(NASCAR)—Ricky Stenhouse, Jr., edged Joplin’s Jamie McMurray to win NASCAR’s spring race at Talladega, his first victory in 158 starts in the sport’s top series. McMurray was seeking his first win since he took the October race at Talladega in 2013.
McMurray started the overtime laps running fifth but made a bold move on the backstretch on the last lap, splitting Jimmie Johnson and Kyle Busch to move into second. Stenhouse did not give him or Busch enough room for a finish-line pass. McMurray finished inches ahead of Busch, his best finish of the year.
McMurray (who is following Dale Earnhardt Jr., as the big crash develops behind them) and the other contenders at the finish avoided the only major crash of the day, on the 169th lap that damaged or eliminated eighteen cars and caused the race to be red-flagged for almost half an hour.
Stenhouse started the race from the pole with a qualifying lap at 191.547 mph. McMurray started 23rd in the 40-car field but was running in the top ten before the race was one-third finished.
The race was extended by three laps beyond the 188 laps scheduled on the 2.66-mile speedway, NASCAR’s longest and fastest oval where McMurray has won twice. He also won the fall race in 2009.
Stenouse’ victory ends a 101-race drought for car owner Jack Roush. The last victory for Roush Fenway Racing was provided by Columbia’s Carl Edwards on the road course at Sonoma in June, 2014.
NASCAR will race at the Kansas Speedway next Saturday night.
(INDYCAR)—May means Indianapolis for open-wheel racing fans. The Grand Prix of Indianapolis will be run on the Speedway road course for the fourth time next weekend and after that the focus turns to the 101st running of the Indianapolis 500 on May 28. Track officials who had hoped for a major carryover of enthusiasm after last year’s 100th running of the race (which drew 350,000 people), say ticket sales indicate a crowd approaching those numbers this year.
Some of the fan enthusiasm is likely fueled by the presence of two time Formula 1 champion Fernando Alonso, who will drive a McLaren-sponsored car for Michael Andretti’s team. Alonso got his first laps in the car last week at the Speedway, quickly passing the mandatory rookie test and working his way up to a top lap at 222.548 mph, a speed that would have earned him 32nd starting position in the 33-car field last year. In all, he ran 110 laps, some of them simulating fuel-saving runs or restarts.
The test was not the first time Alonso has run at the Speedway. He competed in the United States Grand Prix events when they were run on the road course.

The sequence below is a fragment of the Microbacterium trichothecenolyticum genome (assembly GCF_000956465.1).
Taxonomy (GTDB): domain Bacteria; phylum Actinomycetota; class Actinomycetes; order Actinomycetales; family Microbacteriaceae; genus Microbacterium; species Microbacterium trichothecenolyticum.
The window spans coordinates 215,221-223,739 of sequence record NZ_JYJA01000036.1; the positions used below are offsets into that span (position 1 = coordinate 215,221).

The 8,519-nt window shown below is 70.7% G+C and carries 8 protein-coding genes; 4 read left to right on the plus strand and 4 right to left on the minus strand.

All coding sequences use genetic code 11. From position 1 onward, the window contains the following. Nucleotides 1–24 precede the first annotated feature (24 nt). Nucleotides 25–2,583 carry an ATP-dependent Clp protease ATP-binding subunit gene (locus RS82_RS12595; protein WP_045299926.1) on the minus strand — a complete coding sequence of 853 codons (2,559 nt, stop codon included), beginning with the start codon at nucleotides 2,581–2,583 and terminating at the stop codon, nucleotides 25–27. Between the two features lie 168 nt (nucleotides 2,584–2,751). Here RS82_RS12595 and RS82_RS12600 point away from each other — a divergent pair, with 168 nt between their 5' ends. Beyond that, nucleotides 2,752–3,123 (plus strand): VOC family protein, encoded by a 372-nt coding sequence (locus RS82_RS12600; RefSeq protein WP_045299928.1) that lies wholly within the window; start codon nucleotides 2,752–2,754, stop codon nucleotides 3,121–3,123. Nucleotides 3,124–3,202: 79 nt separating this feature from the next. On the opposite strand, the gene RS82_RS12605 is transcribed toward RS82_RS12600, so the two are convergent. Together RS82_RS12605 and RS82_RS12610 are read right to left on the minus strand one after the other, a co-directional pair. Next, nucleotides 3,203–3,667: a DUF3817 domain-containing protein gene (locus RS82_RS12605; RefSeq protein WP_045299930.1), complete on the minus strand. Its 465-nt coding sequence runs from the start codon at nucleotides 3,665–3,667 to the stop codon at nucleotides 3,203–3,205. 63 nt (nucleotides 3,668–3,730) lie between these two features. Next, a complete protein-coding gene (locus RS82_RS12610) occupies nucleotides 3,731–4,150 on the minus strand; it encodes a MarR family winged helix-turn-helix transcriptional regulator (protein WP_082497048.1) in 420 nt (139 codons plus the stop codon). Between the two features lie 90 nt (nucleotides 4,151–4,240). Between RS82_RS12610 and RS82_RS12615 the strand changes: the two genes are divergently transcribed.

Alonso told reporters afterward that driving an Indy car was fun because, “They ask you if you are ready inside the car, you say yes. You switch on the car, and you go. They put fuel, tires, and you go. While in Formula One, it takes maybe six minutes to fire up the car, because they need to check, recheck. There is so much technology there, electronics, the hybrid system that needs to be linked with the combustion engine, the brake by wire, and many things that slow down every run or every feel that you may have on the car. So here, as you said, probably it’s more fun because you just switch on the engine and you race.”
In short, he said, “Here is just more raw. Everything is more racing.”
Track officials say the tests were watched on the internet by about two million people worldwide with about one-third of the viewers being in Europe. Alonso talked with reporters afterward: http://www.indycar.com/Videos/2017/05/05-04-Alonso-IMS-news-conference
If you’d like to watch all six hours of the tests and his after-test news conference, you can find it at: http://www.cbssports.com/general/news/watch-fernando-alonso-aced-indy-500-test-drive-with-mclaren-says-michael-andretti/
Alonso will return to the Speedway when practice for the 500 starts on May 15.
(FORMULA 1)—Fernando Alonso stays at home for the next Formula 1 race. It’s the Spanish Grand Prix next weekend in his hometown of Barcelona. Alonso is hoping to at least finish a race this year in front of the home folks. The two-car McLaren-Honda team has failed to finish six times out of eight opportunities in the four races this year. His car did not even make the green flag in the most recent race. McLaren officials have denied to Skysports.com any thoughts of returning to Mercedes engines, which had powered their cars until Honda re-entered F1 three years ago.
(Photo Credits: NASCAR/Getty Images and Indianapolis Motor Speedway)